The Chase field is officially set, and Keselowski is seeded at the top. It’s going to be ten weeks of eliminations, talented driving, and nail-biting. Here’s to hoping it’s better than the race at Richmond.

The Chase Field

Brad Keselowski (–)
2. Jeff Gordon (-3)
3. Dale Earnhardt Jr. (-3)
4. Jimmie Johnson (-3)
5. Joey Logano (-3)
6. Kevin Harvick (-6)
7. Carl Edwards (-6)
8. Kyle Busch (-9)
9.Denny Hamlin (-9)
10. Kurt Busch (-9)
11. Kasey Kahne (-9)
12. Aric Almirola (-9)
13. AJ Allmendinger (-9)
14. Matt Kenseth (-12)
15. Greg Biffle (-12)
16. Ryan Newman (-12)

Atlanta’s final Labor Day race results in Chase berth for Kahne

(Credit: Todd Warshaw/NASCAR via Getty Images)

(Credit: Todd Warshaw/NASCAR via Getty Images)

The final Labor Day event at Atlanta Motor Speedway seemed to last forever. Maybe it never wanted to end. As the bizarre race played out, Hendrick Motorsports driver Kasey Kahne was thankful the action ceased –especially when it worked in his favor.

Five-hundred miles is an exhausting amount, one that’s difficult to completely fill with excitement. Lulls ensued, yet they served as needed breaks from the crazy developments.

It all started with a cat. Or a squirrel. When leader Kevin Harvick radioed in early into the race, he quickly dodged a furry object. It was first regarded as a feline, but a clear photo showed that it was a tree-dwelling critter that took a wrong turn.

A caution soon came out –thankfully, it wasn’t for the squirrel. Instead, it was for some unwanted decoration on Jimmie Johnson’s machine. AJ Allmendinger’s tire shredded apart, and a shred flew up and hooked onto the No. 48’s hood pins. BOOM, streamers.

Oh, but the insanity didn’t stop there; on one of the many restarts, turn three was a crapshoot due to a large quantity of smoke drifting into the area. It seemed to be from an infield fire. Either way, it looked creepy.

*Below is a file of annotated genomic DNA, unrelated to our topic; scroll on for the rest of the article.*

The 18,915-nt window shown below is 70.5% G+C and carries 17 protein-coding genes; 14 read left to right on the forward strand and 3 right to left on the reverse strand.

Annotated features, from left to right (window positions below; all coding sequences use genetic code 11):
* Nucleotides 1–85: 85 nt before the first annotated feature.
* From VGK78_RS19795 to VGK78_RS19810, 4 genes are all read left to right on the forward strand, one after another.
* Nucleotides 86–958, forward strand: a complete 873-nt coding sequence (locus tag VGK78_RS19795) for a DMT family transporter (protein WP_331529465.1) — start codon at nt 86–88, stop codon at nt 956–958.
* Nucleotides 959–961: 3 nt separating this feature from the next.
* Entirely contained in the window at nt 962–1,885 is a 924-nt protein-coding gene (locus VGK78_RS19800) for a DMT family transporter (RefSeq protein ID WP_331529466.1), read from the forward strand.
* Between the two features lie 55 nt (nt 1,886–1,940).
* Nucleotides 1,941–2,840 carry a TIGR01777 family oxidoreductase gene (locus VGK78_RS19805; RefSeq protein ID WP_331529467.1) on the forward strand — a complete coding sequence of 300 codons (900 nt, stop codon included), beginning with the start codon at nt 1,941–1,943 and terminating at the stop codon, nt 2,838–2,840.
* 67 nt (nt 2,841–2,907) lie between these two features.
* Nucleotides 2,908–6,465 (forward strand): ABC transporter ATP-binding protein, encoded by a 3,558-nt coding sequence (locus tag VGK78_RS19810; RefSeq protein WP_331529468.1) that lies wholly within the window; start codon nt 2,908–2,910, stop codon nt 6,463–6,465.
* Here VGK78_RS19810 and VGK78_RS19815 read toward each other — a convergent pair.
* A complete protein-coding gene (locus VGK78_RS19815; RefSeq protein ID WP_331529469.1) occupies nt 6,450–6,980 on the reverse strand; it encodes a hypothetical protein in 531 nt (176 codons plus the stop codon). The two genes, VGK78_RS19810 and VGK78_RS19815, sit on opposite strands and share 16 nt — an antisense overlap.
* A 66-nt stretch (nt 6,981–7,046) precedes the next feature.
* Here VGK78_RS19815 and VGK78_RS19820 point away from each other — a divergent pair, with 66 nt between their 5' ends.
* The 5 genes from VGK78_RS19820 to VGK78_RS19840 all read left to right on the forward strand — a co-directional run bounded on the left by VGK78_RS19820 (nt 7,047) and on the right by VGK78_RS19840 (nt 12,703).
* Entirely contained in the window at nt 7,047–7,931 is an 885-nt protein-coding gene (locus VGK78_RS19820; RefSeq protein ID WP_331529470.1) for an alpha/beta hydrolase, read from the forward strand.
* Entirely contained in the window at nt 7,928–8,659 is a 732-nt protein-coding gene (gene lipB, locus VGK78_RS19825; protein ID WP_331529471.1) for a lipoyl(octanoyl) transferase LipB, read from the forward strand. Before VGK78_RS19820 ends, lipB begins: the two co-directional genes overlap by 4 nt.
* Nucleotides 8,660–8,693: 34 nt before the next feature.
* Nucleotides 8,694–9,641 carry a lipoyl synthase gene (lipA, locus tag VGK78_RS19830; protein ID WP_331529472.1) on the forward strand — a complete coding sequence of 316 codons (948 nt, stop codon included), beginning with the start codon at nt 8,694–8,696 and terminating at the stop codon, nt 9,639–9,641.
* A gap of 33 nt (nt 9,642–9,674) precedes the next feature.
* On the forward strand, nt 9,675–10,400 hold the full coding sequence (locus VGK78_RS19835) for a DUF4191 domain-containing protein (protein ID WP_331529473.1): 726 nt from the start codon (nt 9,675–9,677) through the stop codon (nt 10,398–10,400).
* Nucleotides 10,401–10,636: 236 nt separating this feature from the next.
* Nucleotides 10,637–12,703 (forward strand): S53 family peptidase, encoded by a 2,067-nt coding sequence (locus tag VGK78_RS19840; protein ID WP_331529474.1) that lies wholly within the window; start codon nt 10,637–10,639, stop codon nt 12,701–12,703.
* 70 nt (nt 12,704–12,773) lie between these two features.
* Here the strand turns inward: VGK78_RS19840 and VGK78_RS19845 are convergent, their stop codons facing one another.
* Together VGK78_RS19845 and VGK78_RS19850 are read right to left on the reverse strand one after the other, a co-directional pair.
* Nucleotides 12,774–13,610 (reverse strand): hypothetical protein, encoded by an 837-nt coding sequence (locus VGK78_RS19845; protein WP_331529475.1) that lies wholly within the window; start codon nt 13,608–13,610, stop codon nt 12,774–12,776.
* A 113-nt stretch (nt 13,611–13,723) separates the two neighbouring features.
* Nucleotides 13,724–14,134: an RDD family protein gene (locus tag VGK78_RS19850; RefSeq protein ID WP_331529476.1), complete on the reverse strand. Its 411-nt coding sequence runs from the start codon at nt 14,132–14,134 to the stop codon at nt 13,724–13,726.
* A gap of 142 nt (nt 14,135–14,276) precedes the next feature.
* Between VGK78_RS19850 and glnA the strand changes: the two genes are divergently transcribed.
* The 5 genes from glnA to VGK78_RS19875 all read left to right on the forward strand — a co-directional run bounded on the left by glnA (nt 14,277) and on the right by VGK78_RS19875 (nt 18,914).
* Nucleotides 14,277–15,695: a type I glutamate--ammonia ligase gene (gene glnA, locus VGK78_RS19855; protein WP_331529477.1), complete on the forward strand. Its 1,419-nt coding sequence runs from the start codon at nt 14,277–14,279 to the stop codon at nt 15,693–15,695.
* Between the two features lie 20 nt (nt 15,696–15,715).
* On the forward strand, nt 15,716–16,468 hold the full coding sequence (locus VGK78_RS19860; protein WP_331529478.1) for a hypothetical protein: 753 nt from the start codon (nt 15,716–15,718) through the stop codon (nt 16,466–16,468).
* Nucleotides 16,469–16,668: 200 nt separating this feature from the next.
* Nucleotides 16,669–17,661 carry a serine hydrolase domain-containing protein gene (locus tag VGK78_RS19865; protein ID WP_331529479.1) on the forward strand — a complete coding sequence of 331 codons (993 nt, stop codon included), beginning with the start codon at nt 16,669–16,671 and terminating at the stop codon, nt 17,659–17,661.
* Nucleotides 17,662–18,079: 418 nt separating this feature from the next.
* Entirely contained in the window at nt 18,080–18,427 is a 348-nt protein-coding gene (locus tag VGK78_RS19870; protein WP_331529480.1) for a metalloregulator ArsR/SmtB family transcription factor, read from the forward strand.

The race mellowed out, and it was shaping to be a tight battle between second-place Harvick and a leading Kahne. The former has collected three wins this season, while the HMS driver hadn’t contributed to the team count. Kahne’s lead kept growing and growing and growing as he came closer to the white flag’s appearance…

…and then Kyle Busch drove through Martin Truex, Jr. He claimed it was a misjudgment, yet he rammed into him again once the No. 78 went into the wall. Truex and his team were understandably upset, searching for some consistency. The incident sent the field up for pit stops, and Matt Kenseth rose to the occasion. He took two tires, while Kahne and Harvick went with four. They fell back, chances seemingly diminished.

On the restart, Paul Menard got a horrible restart on his two tires and back up into Harvick. Joey Logano darted out of line and set them three wide. Eating and banging followed, and Harvick smacked the wall, chances killed. When the caution flew, Kahne was third, next to a surprisingly strong Danica Patrick.

Kenseth attempted to hang onto the final restart, but Kahne wasn’t having any of it. With an accidental wiggle from the No. 20, Kahne extended his lead and took the checkered flag. His first victory of 2014 gives him seventeen wins in his career.

Some other notable headlines: Winless Kenseth also secures a spot in The Chase, and Patrick claimed her career-best finish with sixth place.